10 Brilliant Ways to Use Music in the Classroom
Teachers are forever being told to use more music in the classroom, and for good reason. Singing serves as a great memory aid, promotes healthy intellectual and emotional development and offers children a welcome break from the daily grind of reading and writing. If you’re looking for more ways to use music in the classroom, this article offers a combination of time-honoured tips and fresh inspiration to help you integrate more songs into your teaching schedule.
How to Use Music in the Classroom
- To support the curriculum and help children retain information. A carefully selected song can help engage them from the outset and reinforce what they have learnt at the end of the lesson. You can find primary school songs to support virtually any topic by searching online, from adding and subtracting to the Ancient Greeks.
- To teach them to listen. Music also works well as a prompt: simply play them the song then ask them to write few sentences or draw a picture relating to what they have just heard. Alternatively, present them with the lyrics with a few words removed, and ask them to fill in the blanks as you play the song.
- To keep them motivated. When your class seems particularly lethargic, perhaps after lunch or at the end of the day, wake them up with some vocal warm-ups or a rousing song.
- To celebrate special occasions and teach children about important cultural festivals, traditions and events around the world, from Harvest Festival to Diwali.
- To raise awareness of important issues. The strong effect that music has on our emotions makes them a useful resource for broadening children’s outlook and teaching them about everything from the environment to the importance of getting along with others.
- To prompt discussion. Songs with an emotional undercurrent are also ideal for firing children up to voice their feelings and opinions in class.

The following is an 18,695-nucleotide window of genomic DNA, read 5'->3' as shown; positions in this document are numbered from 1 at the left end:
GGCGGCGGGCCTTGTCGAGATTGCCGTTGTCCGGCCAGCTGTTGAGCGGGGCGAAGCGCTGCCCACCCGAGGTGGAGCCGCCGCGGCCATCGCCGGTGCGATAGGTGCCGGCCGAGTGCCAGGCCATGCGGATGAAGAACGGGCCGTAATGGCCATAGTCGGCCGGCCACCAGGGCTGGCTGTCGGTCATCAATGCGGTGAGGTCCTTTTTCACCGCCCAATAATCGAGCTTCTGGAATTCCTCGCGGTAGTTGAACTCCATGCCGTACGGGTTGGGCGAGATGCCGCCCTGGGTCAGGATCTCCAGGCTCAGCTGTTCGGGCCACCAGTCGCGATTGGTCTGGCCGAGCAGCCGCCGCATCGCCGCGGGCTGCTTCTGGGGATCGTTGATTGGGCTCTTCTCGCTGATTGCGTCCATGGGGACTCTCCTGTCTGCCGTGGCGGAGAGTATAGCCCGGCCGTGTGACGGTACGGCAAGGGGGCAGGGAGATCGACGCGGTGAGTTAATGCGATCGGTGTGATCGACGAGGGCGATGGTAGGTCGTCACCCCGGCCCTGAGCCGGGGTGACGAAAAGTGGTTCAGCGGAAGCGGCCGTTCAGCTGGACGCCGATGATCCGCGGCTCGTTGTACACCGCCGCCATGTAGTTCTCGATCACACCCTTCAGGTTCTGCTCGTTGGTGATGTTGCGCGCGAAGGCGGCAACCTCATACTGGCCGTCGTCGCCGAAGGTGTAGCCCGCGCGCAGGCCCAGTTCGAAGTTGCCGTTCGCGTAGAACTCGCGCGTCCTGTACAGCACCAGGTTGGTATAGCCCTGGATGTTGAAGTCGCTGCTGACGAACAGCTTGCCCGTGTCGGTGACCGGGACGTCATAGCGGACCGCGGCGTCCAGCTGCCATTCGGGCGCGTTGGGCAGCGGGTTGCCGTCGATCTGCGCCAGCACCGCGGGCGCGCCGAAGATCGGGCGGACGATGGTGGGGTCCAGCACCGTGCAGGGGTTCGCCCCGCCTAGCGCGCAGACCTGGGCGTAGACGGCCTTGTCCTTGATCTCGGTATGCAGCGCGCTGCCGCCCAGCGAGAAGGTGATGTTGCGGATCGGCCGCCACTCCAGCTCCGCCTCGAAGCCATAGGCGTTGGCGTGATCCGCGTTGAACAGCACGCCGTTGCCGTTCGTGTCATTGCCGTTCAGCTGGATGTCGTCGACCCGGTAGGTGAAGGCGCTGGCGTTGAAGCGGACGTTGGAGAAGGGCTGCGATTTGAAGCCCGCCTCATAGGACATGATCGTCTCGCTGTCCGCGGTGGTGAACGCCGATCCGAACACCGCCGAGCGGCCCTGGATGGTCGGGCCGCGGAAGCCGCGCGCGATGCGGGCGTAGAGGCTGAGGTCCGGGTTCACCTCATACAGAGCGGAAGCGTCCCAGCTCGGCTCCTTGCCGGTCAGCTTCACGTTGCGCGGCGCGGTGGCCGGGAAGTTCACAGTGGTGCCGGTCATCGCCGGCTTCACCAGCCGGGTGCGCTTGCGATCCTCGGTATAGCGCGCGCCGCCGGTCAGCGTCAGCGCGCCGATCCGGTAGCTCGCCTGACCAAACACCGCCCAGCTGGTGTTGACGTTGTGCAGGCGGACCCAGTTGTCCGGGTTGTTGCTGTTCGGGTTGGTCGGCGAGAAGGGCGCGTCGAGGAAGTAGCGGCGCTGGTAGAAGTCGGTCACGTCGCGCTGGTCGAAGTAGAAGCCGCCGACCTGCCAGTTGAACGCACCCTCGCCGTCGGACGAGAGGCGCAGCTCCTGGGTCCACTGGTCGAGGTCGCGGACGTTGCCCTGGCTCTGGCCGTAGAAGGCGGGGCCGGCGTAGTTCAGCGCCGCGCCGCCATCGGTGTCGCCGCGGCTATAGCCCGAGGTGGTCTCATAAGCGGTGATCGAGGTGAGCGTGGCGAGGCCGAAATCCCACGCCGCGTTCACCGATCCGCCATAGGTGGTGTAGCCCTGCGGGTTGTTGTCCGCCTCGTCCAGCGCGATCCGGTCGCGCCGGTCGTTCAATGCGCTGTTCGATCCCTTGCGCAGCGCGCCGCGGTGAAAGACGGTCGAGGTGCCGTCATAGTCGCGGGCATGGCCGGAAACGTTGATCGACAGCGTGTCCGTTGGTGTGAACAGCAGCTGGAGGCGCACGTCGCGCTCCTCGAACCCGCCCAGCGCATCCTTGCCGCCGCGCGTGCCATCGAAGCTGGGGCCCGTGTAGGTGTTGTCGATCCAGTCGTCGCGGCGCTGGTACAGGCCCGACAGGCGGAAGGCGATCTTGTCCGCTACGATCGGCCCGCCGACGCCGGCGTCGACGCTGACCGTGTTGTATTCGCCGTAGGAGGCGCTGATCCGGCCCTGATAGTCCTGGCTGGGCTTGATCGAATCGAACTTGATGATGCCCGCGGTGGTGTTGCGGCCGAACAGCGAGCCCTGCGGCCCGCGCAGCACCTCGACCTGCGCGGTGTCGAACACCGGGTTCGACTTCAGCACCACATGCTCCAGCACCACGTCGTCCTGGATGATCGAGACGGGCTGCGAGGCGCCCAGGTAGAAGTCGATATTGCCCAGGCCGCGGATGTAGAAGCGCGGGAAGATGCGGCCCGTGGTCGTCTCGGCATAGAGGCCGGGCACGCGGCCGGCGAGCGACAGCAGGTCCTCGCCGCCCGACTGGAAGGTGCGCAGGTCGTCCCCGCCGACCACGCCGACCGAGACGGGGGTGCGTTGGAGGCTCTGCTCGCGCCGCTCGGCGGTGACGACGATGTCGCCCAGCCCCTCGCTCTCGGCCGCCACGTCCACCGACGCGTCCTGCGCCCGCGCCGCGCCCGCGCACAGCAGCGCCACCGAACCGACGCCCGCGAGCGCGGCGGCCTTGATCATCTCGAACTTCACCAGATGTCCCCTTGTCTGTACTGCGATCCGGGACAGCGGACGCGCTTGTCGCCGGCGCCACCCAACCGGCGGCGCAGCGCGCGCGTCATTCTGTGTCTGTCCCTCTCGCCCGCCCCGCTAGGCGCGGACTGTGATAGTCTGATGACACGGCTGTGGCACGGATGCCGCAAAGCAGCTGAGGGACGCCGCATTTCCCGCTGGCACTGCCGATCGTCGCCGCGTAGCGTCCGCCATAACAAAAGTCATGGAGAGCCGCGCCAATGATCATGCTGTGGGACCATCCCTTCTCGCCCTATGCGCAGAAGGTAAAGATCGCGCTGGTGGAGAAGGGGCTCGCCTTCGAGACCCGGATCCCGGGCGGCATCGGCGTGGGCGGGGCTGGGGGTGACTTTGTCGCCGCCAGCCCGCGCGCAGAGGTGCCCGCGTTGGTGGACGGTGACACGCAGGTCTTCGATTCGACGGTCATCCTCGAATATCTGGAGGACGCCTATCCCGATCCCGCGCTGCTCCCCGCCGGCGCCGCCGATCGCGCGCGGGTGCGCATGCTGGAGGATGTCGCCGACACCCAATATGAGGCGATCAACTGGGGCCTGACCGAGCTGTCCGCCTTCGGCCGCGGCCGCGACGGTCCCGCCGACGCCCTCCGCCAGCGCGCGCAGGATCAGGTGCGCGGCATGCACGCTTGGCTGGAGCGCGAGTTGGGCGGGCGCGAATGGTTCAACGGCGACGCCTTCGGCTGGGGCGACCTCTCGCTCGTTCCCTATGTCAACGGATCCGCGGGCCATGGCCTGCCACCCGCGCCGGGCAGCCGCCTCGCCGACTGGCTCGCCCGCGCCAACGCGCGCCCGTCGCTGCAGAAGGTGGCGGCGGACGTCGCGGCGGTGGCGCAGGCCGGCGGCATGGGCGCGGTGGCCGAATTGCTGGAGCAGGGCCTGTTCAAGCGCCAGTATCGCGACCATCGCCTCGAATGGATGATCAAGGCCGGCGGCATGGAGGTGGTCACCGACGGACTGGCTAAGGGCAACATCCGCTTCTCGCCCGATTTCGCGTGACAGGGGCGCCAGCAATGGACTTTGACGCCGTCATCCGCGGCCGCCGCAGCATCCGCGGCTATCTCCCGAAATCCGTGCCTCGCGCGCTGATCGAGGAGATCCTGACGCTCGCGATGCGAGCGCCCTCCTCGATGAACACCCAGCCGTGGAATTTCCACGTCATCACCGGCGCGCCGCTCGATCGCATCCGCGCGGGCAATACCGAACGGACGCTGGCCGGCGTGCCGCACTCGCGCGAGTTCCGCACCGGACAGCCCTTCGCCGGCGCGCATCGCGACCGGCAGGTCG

- To aid concentration and stem creativity. Play stimulating music during tasks that require sustained focus, memory and creativity for optimal results. Classic FM has created a playlist containing some of the best songs for studying; this can be found here.
- To break the ice and encourage teamwork. Singing together creates a strong community atmosphere, encouraging children to work together and enhancing social development. Try interactive songs, such as those sung in harmony or rounds, for an added element of fun.
- To get them moving. Getting them to stand up whilst singing and combining songs with actions are great ways to keep your class physically active, boosting circulation and keeping them mentally engaged.
- To time their activities. Rather than giving children five or ten minutes to complete an activity, introduce some variety into your classroom routine by using one of their favourite songs to time them.
I hope this article has helped you to reap some of the many benefits of using music in the classroom. A more extensive list of ideas can be found here; alternatively, visit www.outoftheark.co.uk for a great selection of songbooks for schools compiled by leading children’s songwriters.